Google has received a reprimand from regulators in the United Kingdom for still having privacy-infringing Wi-Fi data from Street View
on its servers. The Information Commissioner's Office (ICO) has demanded
that the remaining data found on its servers must be deleted "within the next 35 days," with failure to be "considered as contempt of court, which is a criminal offense."
An earlier agreement with the ICO over its Street View Wi-Fi data collection actions involved the deletion of all violating data. The search company discovered last year
that it had failed to delete a "small portion" of Wi-Fi data, covering the UK and more than 30 other countries, with the remaining data cache found during a manual inspection of Street View disk inventory.
ICO head of enforcement Stephen Eckersley states that Google must not only delete the data found last year within the next month, but to also "immediately inform the ICO if any further disks are found," threatening legal action if it fails to do so. The ICO's original decision over the Street View issues remains the same, but the extra data means it "will be taking a keen interest in its operations and will not hesitate to take action if further serious compliance issues come to its attention.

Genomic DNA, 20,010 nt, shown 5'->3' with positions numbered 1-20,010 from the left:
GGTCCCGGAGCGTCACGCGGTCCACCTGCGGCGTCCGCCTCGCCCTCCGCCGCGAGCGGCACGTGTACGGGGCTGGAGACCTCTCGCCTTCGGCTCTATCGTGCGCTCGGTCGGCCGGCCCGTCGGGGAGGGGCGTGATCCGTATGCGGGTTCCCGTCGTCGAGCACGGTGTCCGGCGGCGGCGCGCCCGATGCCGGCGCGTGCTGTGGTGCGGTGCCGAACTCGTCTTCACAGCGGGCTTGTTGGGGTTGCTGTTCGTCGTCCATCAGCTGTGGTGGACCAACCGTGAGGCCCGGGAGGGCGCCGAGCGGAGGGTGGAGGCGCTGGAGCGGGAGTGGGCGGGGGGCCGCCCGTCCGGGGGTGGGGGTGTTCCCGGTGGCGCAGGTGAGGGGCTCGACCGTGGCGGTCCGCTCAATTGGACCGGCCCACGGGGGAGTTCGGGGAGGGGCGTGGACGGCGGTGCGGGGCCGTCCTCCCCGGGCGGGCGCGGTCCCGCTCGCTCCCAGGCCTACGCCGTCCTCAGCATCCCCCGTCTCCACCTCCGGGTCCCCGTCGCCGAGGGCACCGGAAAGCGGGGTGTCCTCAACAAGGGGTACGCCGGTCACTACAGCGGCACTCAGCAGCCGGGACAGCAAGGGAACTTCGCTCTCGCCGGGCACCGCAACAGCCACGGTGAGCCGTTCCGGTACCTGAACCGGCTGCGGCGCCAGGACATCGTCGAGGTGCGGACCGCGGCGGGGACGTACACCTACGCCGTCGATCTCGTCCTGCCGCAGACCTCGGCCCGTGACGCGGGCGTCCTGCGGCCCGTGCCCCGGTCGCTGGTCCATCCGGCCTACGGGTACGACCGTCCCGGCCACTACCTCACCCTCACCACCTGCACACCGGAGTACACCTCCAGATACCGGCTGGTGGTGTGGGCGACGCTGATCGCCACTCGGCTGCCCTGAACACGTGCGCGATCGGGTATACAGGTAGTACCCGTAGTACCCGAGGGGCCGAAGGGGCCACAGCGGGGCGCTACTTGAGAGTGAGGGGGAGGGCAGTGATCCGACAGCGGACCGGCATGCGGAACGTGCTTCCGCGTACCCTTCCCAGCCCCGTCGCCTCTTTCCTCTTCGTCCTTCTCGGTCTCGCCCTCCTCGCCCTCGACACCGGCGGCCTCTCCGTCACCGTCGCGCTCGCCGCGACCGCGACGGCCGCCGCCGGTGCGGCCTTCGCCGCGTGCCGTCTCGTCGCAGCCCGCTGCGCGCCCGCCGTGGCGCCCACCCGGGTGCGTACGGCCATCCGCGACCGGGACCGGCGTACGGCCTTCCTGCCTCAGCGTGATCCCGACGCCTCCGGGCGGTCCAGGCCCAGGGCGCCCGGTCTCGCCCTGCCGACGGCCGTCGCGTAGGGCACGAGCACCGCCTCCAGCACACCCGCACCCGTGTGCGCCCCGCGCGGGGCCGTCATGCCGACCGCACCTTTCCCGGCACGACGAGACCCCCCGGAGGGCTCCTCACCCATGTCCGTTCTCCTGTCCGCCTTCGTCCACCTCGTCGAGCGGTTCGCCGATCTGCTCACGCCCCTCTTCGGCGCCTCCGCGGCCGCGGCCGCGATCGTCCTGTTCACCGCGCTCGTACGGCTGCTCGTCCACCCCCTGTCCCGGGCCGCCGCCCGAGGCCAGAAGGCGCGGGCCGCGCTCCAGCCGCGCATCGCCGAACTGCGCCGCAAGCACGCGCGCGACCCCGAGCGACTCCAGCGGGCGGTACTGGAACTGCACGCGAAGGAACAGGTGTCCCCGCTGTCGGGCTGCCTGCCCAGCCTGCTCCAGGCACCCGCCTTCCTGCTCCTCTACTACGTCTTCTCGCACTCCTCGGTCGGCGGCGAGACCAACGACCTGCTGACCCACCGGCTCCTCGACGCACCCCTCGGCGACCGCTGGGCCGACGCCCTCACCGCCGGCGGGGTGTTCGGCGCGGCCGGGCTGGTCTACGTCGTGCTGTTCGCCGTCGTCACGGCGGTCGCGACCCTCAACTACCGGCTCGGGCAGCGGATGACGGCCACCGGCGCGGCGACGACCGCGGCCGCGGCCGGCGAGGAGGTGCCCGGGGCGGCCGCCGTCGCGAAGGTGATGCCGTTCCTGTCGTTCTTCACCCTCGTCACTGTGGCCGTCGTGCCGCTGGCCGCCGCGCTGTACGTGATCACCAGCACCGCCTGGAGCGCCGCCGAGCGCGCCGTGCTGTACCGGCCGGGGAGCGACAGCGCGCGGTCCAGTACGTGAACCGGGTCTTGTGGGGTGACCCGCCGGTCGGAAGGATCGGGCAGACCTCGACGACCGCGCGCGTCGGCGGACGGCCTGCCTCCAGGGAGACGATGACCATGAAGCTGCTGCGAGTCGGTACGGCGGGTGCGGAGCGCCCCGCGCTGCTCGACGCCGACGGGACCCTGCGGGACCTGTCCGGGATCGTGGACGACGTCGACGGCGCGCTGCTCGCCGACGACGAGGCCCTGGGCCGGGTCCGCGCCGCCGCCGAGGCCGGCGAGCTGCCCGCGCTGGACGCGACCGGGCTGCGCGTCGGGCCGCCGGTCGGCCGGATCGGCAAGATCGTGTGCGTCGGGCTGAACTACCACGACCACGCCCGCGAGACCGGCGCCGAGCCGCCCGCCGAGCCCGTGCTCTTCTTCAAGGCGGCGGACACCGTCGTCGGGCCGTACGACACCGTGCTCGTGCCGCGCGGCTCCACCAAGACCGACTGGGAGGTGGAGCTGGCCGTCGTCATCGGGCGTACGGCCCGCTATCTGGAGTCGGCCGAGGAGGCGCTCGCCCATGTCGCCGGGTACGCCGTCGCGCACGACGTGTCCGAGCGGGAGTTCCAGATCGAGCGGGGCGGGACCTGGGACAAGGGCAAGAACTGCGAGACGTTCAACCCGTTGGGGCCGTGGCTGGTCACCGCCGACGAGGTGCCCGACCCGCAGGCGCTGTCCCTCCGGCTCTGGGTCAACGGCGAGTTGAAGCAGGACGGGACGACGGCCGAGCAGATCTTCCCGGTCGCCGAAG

Though Google is facing increased scrutiny from the ICO, it is only the latest event in the ongoing Street View fiasco. In March, the company settled with the US
, agreeing to launch an employee training program, destroy data, fund a public service advertising campaign to educate on securing personal information on wireless networks, and a $7 million fine. German data regulators fined Google the maximum 150,000 euro
($195,000) penalty under German law, with the regulator wanting to raise this further as a deterrent.